Compost: Gardener’s black gold
Compost: Gardener’s black gold
NJ Herald – Lifestyle section Sunday, May 27, 2007
Vicki Johnson Column
It is the stuff “real” gardeners treasure – almost as much as our favorite plants. (If you’ve got dirt under your fingernails or torn cuticles and/or leave daubs of garden soil whenever you walk indoors, you are what I call a “real” gardener.
“Black Gold” is what we call it. It goes by another names as well: compost. I never seem to have as much as I want or need, given that I consider compost to be the ultimate mulch material for flower beds and kitchen gardens. While it provides the benefits of other mulching materials – suppresses weeds, helps to conserve soil moisture – compost also adds invaluable nutrition back to the soil. Compost is close to being the ultimate organic “fertilizer”.
However, most of breathe a sigh of frustration or resignation when we think about compost, because it is not something we can instantly make or purchase. And too many of us still hold fast to a long-held myth: making compost requires back-breaking work. Poll most people and the will describe a compost pile as a stinky bin of leaves, vegetable peels, grass clippings that must be turned with a pitch fork on a regular basis.
Making compost does not have to be “hard labor” and does not have to stink.
First of all, what is compost? It is decayed plant matter. And the goal is to speed up the process of decay. Here is the basic recipe:
- Organic material (leaves, grass clippings, vegetable kitchen waste excluding and mixed with meats or fats)
- Garden soil (this is full of living microorganisms you want in your compost, whose sole mission is to break down organic material into the nutritional elements plants need.)
- If you can get it: cow, goat, sheep, horse or chicken manure (this adds even more micronutrients to the compost and will help to speed the decomposing process)
The secret to nearly pain-free composting is to start now and let it take the time it will. It does help to contain the pile in some manner, using a bin you purchase, or constructing a fenced cage with chicken wire. Next, place a bag of lime in waterproof bucket that you can leave right next to your pile. As you mow your lawn for the first time, empty a single bag of clippings into the bin cover with a shallow layer of dirt. As you dead-head flowers, toss them on the pile. Collect kitchen waste in a container with a lid (yes, the early stages of decomposition are smelly) and when you deposit this “goo” on your pile, sprinkle a dusting of lime over the top. The lime acts as a deodorizer while it contributes to the health of your compost.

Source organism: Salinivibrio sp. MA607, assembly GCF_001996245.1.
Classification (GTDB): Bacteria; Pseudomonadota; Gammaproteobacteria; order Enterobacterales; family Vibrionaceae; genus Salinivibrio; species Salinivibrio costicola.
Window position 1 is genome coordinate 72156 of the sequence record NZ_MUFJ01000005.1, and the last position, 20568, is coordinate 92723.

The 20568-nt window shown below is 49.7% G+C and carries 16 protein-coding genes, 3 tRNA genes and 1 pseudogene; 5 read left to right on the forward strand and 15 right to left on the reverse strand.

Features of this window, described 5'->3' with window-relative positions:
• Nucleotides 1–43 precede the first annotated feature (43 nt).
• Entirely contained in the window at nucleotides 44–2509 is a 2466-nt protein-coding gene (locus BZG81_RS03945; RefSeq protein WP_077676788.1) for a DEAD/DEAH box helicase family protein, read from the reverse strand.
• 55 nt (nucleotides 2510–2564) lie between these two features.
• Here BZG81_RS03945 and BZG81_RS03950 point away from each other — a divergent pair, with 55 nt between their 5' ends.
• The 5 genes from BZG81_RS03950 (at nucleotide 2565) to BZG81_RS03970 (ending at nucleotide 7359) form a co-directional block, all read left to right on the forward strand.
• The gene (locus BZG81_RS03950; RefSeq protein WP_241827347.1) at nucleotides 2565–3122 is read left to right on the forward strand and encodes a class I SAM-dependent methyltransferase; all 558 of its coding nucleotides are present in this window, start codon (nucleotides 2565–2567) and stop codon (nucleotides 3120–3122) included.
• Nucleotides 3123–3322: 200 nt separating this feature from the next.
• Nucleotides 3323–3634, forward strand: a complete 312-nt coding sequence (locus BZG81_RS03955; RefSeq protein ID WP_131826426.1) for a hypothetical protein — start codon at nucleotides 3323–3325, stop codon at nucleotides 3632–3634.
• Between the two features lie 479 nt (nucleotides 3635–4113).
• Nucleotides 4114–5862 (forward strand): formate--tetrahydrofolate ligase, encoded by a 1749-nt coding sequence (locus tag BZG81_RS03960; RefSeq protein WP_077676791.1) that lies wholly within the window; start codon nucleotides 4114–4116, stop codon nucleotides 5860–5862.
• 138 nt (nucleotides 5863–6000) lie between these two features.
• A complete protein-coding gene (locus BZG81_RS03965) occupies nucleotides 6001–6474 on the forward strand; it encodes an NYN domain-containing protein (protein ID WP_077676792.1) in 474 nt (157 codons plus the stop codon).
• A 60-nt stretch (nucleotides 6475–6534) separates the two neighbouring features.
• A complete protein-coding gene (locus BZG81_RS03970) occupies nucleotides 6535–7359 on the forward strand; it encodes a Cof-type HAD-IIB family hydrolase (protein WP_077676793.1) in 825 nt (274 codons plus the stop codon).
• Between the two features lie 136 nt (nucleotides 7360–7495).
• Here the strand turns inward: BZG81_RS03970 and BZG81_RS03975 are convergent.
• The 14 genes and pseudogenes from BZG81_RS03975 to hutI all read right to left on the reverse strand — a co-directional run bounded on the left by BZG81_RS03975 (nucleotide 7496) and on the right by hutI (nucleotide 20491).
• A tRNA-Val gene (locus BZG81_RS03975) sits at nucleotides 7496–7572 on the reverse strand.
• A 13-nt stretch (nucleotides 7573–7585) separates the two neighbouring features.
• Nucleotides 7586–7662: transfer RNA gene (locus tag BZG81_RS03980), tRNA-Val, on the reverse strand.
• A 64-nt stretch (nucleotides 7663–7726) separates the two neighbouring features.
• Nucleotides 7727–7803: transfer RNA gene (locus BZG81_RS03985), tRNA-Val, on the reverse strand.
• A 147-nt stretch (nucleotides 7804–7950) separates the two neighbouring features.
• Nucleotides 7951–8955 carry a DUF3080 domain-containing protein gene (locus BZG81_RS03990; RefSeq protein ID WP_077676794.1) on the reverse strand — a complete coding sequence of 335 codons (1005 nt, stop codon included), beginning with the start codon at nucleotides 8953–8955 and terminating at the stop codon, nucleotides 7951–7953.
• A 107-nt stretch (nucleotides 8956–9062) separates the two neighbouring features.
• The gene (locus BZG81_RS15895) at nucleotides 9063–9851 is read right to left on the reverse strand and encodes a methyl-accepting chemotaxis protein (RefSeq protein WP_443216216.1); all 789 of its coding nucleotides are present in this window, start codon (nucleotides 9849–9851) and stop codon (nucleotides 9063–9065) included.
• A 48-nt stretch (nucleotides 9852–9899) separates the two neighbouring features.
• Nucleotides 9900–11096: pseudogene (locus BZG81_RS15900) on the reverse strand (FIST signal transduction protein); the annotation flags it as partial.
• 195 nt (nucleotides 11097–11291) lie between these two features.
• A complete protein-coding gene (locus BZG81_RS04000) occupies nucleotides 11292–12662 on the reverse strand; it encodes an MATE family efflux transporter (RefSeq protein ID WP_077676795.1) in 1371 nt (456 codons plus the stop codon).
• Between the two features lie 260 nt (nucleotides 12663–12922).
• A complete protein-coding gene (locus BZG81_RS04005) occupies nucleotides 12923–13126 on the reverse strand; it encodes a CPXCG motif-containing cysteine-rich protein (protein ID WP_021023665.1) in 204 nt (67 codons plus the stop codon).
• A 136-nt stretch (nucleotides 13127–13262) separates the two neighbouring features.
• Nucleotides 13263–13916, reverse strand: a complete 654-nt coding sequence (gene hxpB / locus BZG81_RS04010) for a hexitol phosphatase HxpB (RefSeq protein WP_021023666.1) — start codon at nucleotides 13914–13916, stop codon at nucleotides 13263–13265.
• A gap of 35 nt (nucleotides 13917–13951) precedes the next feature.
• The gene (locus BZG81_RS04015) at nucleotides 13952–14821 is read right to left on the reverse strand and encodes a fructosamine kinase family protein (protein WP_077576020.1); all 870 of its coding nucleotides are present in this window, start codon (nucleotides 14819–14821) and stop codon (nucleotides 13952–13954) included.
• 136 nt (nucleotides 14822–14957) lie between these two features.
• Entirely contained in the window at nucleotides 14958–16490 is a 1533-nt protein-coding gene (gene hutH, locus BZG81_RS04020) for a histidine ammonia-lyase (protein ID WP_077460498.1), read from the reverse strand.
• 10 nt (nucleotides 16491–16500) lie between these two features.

Every now and then (depending on how fast your pile grows), poke holes into the heap with the handle of your pitch fork or rake, to let rain water and air into the center of the pile to collect rain water. If we go a week without rain, water your pile.
If you have a large lawn producing prodigious amounts of clippings each week, be advised that a pile of grass clippings alone takes a very, very long time to decay. The blades of grass are so small that when piled up they compact into an airless mass. Oxygen is as essential to the process as water is and the piles of cut grass need to be mixed with other organic matter to loosen them up. Shredded newspaper (use that time in front of the television to help your garden!) can help aerate grass clippings. Better still, if you have a pile of leaves from last fall, use those alternately with your bags of grass clippings (and remember next fall to save your leaves instead of lugging them down to the curb in bags). If you have access to manure, add a layer of this to your pile and sprinkle with deodorizing lime.
Because my kitchen compost has been attracting the neighborhoods bears, I’ve reluctantly given up on traditional compost, and begun relying on leaf mold, which is almost as fabulously nutritious for the garden as compost. And I discovered, by accident, just how easy it can be to make. In the fall of 2004, I collected all of my leaves into heavy-duty, extra-large black plastic bags. I did not chop the leaves up in a mower, I simply raked them up and stuffed them in the bags. If the leaves were dry, I left the tops open until rain moistened them, then I tied them shut. Next, I punctured the bags in 10 or 12 places, all over the sides and bottoms – so the air could circulate. I left some of the bags exposed to direct sunlight; others were stored in a shady spot. I assumed that it would take at least two years before the leaves turned to “black gold” but was pleasantly surprised when I opened the bags 12 months later to discover sweet smelling mulch ready to spread in my garden.
What surprised me most was that the bags stored in the shade were nearly as ‘cooked” as those that had sat in the sun all year.